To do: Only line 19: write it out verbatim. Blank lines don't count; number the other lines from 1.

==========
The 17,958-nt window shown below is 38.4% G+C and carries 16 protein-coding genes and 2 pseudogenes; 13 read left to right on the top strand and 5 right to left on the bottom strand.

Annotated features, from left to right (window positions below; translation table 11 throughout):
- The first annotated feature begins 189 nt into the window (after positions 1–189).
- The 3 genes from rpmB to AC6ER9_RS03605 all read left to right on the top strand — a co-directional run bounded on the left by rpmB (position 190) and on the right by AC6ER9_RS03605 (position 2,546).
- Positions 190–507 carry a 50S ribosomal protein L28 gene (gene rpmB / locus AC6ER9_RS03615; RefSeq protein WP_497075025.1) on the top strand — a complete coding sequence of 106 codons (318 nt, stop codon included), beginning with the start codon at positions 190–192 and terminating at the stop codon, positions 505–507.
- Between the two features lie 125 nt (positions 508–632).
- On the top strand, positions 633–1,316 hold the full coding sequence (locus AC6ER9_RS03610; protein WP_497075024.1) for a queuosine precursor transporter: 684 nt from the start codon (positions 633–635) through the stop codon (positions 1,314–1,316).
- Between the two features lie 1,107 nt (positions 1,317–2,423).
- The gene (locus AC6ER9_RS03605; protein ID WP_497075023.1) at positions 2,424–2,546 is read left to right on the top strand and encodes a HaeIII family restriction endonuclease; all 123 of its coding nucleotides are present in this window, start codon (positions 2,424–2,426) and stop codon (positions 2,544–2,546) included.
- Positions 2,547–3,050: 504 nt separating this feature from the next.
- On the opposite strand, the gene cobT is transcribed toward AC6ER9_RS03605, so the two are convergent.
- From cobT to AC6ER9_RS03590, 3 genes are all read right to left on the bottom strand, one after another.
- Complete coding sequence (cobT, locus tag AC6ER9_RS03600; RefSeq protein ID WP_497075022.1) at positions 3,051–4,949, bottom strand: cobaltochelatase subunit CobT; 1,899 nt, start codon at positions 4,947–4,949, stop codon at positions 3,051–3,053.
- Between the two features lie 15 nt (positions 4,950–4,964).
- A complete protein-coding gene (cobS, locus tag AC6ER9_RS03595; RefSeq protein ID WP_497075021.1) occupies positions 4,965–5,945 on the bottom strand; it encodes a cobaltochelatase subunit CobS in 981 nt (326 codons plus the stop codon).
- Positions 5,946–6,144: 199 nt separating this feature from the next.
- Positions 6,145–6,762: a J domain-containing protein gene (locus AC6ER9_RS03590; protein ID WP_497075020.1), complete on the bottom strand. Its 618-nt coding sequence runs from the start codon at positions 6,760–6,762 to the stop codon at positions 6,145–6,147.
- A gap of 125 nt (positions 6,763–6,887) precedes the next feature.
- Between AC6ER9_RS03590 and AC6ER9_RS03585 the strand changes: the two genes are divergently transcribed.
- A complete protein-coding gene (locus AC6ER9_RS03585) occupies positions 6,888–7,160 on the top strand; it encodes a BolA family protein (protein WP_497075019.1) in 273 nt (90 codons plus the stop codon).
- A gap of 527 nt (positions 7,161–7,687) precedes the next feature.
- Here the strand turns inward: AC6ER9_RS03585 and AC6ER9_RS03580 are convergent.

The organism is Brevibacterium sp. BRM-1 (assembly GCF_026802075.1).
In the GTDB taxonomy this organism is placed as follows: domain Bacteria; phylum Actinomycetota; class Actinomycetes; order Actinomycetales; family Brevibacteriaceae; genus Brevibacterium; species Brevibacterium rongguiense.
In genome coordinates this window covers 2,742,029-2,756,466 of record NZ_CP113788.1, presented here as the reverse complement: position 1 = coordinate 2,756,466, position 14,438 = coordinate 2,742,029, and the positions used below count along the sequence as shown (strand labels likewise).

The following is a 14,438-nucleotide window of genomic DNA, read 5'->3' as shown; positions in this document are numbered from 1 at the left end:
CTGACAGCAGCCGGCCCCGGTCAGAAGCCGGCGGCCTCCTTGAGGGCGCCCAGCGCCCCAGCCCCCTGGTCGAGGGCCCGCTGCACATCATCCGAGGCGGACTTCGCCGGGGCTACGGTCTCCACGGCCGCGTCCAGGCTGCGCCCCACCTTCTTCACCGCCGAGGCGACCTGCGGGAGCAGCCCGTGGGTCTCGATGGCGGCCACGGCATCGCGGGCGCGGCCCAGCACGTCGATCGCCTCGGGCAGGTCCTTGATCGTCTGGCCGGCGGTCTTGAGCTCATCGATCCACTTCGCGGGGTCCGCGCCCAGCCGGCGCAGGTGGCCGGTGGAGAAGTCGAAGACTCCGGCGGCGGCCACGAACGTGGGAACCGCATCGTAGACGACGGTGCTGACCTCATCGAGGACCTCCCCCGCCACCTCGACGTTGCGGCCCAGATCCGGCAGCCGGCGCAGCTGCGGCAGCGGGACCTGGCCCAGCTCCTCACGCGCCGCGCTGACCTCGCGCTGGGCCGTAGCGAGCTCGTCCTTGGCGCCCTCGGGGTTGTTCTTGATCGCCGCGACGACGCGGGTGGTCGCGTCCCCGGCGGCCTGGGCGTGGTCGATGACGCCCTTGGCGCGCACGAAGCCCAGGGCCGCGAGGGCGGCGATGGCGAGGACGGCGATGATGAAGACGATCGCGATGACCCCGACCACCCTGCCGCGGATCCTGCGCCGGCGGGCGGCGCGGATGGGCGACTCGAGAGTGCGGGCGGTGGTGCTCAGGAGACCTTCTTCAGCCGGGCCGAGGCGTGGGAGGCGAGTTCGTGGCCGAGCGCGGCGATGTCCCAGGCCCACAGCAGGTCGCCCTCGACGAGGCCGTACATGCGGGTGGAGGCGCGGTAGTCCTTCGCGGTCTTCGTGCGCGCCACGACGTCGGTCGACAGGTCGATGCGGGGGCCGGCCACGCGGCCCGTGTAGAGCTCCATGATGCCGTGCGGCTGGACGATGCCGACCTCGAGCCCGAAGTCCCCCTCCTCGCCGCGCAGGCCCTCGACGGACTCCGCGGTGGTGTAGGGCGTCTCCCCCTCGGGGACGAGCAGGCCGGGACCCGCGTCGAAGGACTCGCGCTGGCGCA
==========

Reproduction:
- Between AC6ER9_RS03590 and AC6ER9_RS03585 the strand changes: the two genes are divergently transcribed.